After about 6 months of steadily declining balances, one or two of the credit card companies will start sending you letters offering low rates on balance transfers. They're not doing this out of the goodness of their corporate hearts. And they're not rewarding you for getting your finances under control. By reducing your balances, their profits from you are dropping. So, to drive your balance back up, they offer you a short-term reduction in interest rates if you transfer a balance from another card.

Read the fine print carefully! Many will offer you 9% or 7% (or even 0%) but only on the transferred amount, and only for 6 months. The existing balance you have is still being dinged at the previous rate, and, when the special rate period ends, the amount remaining on the transferred balance shoots up to the full rate too. Money that you pay them will go first to the transferred balance (since they're not making any money on it during the special offer period). Your existing balance remains unpaid. And you're paying the full interest on it. Like I said, they're not doing it to reward you, or because they like you. They're doing it to maximize the amount of interest they can extract out of you.

That's not to say that these special transfer offers are all bad. Occasionally, you can get a credit card company to scrap the special rate period, and offer a permanent lower rate, either on the transferred balance, or the whole debt. Generally (and there are exceptions), these are offers that you want to consider taking. Moving $2000 from a card that's charging you 21% to a card that is now only charging you 15% (or less) for the entire balance will enable you to pay down your credit card debt faster. Pretty soon, the other two cards will make offers of even lower rates for your entire balance. You've now got the credit card companies competing for your business. Be careful, though, to pick and choose the offers you take. Again, read the fine print and run the numbers through the different options available to you. Also, don't keep switching from one card to another too frequently. That actually shows up on your credit reports and can damage your credit rating.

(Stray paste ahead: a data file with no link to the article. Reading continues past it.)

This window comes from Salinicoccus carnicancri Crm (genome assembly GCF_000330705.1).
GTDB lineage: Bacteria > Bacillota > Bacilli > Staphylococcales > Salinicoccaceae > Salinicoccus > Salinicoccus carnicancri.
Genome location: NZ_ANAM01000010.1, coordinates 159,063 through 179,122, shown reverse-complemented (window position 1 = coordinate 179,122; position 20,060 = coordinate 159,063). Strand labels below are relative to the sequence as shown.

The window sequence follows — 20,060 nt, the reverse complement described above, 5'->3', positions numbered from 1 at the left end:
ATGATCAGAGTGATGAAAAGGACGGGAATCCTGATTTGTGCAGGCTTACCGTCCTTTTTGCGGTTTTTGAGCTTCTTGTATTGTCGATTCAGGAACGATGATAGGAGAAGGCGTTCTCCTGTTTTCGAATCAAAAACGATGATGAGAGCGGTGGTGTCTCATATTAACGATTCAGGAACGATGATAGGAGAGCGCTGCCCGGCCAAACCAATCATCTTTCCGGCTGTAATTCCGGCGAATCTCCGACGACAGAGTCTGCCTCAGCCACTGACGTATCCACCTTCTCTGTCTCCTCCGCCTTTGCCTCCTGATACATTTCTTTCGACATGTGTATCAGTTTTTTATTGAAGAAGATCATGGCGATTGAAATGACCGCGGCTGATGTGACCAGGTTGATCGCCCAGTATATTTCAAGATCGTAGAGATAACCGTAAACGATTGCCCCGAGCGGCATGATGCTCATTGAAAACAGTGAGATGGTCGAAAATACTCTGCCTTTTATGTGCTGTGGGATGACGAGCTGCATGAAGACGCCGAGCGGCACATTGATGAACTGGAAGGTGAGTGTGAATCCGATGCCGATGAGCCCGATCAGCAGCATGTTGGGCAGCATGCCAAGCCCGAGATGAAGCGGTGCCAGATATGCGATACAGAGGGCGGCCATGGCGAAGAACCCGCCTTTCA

An easy way to lower your interest rates

Another way that you can get lower interest rates on your cards is to write the companies after you've paid down the balances by about 20% or so. In the letters, state that you're following a strict budget, and that you've been able to reduce your debt by 20% (or whatever). Then tell them, once you've paid them all off in full, that you'll be cancelling two of the cards. The one company that will have your business when the time comes will be the one that offers you the best interest rate now. You can even do this over the phone. Many of the customer reps that man the phones are authorized to offer much lower rates to customers who have significantly improved their payment history (and balances). All you have to do is ask.

You don't need to pay a company hundreds of dollars to negotiate a lower rate or a reduction in the balance. Just follow the common sense advice that you've just read, and the companies will fall all over themselves to offer you lower rates. You could have your credit card debt paid in full -- all by yourself -- in 3 years or less.

Congratulations for taking the first step to a brighter financial future.